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April 23, 2017

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Moscow says goodbye Lenin, hello Lamborghinis

MOSCOW -- Leonid Brezhnev had a taste for fast, flashy Western cars. So perhaps it's fitting that Lamborghini, Porsche and Rolls-Royce dealerships have opened near the Moscow apartment building where the Soviet leader once lived.

For a correspondent back in Moscow for the first extended time since 1993, these symbols of luxury are particularly jarring.

Back then, I witnessed the 1991 collapse of the Soviet Union amid the political and social reforms unleashed by Mikhail Gorbachev. Seven decades of fear and authoritarian control exerted by the Communist Party had vanished, and there was optimism that life would soon improve under Boris Yeltsin.

Instead, more economic hardship ensued, along with chaos, the rise of organized crime and the plundering of the country's resources. Vladimir Putin followed Yeltsin, and brought a measure of stability despite the widespread corruption that persisted in his governments.

Now Putin is preparing to campaign for yet another six-year presidential term and continues his quest to restore Russia's standing in a post-Cold War world. That will include a new, as yet uncertain, relationship with the United States and President Donald Trump, amid an assessment by U.S. intelligence agencies that Russian hackers interfered in the 2016 U.S. election.

How does Moscow compare to the city where I once lived? The answer, as with many things in Russia, is in shades of gray, like the skies over the capital in late winter.

Ghosts and Wraiths

Skyscrapers have sprouted amid Moscow's grimy apartment blocks, and the sleek new buildings appear to be almost photo-shopped onto the landscape.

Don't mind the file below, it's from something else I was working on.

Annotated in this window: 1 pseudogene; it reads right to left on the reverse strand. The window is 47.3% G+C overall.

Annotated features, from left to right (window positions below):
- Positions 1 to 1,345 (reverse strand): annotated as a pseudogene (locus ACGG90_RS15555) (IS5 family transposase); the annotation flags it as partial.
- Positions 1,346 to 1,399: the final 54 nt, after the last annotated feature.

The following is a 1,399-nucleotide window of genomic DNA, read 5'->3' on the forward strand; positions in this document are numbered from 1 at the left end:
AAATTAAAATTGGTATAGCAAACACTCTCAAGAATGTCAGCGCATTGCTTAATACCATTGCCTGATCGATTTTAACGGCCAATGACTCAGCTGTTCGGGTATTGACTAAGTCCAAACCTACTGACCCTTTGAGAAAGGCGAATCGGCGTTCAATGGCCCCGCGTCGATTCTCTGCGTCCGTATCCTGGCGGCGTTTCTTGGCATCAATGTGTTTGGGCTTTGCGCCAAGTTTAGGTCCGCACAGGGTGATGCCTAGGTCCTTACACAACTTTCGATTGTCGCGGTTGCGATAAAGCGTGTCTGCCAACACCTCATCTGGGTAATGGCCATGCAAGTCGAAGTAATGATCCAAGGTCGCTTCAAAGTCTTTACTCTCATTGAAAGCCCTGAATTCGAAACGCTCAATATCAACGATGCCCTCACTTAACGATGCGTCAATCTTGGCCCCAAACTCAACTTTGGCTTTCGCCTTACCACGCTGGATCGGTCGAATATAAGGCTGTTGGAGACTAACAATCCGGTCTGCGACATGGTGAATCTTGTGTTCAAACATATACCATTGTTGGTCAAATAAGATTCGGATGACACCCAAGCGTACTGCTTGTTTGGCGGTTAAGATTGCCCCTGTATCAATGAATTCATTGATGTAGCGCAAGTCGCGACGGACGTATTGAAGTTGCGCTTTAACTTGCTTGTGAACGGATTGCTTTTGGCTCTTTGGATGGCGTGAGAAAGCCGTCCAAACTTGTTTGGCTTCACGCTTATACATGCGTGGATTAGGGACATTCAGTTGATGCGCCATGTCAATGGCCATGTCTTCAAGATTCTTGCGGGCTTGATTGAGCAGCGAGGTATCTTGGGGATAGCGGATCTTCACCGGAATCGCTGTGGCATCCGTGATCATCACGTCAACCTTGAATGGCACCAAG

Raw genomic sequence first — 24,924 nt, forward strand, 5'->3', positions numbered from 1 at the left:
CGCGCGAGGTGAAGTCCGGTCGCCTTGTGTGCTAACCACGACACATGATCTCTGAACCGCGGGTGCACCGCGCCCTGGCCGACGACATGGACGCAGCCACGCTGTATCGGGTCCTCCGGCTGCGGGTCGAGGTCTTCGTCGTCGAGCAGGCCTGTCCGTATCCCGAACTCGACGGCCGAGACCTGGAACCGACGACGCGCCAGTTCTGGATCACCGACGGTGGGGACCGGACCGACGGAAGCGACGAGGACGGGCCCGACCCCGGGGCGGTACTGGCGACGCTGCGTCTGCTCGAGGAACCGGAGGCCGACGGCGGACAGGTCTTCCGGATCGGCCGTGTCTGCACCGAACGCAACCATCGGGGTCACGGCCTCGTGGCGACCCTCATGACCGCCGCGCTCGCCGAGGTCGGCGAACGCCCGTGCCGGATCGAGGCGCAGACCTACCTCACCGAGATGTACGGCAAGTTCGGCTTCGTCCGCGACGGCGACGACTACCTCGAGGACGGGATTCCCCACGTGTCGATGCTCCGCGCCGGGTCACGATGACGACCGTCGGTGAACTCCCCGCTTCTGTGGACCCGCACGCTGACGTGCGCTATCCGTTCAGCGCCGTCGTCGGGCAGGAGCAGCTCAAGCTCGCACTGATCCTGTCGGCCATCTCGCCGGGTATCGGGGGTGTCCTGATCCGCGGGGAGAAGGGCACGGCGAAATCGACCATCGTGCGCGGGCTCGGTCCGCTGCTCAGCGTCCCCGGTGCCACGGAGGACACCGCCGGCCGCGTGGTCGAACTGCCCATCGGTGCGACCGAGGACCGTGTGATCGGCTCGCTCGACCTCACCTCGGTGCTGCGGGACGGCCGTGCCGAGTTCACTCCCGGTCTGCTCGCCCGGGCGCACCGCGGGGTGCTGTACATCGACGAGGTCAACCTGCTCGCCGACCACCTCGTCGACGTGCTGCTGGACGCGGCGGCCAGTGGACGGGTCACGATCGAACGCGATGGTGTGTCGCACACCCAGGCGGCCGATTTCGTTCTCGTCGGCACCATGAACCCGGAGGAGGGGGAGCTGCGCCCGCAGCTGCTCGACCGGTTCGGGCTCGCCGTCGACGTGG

The empty stores and punishing long lines of the 1980s and early '90s are gone, replaced by 24-hour coffee shops, supermarkets and pharmacies with helpful staff. Multistory shopping malls are filled with Western retailers — thanks to an economy once boosted by the surging price of oil. But due to a two-year recession in Russia, many of the consumer goods would put a big dent in an ordinary Muscovite's income.

The outside of the Hotel Ukraine looks much as it did when it opened 60 years ago, one of the Stalinist skyscrapers that dot the capital. When I stayed there in 1990 it was a dark and dingy place, with battered furniture, threadbare carpets and stubborn key ladies, or "dezhurnye," who monitored the halls.

One of my early assignments that year was at Food Store No. 44, located in one of the hotel's long flanks. To stem panic buying, shoppers had to show their documents. I can still hear the clerks shouting at customers: "Passports, citizens, passports! Moscow or Moscow region only!"

Today, that large food store has been replaced by restaurants and Italian and German designer clothing shops.

Entering the hotel, I now see sweeping staircases, plush leather couches, gilded chandeliers and marble floors.

Oh, and there's that Rolls-Royce dealership just off the lobby, where for just US$450,000 — or 26 million rubles— you can buy a black 2016 Wraith, drive it onto Kutuzovsky Prospekt, turn right, and wheel past Brezhnev's old place.

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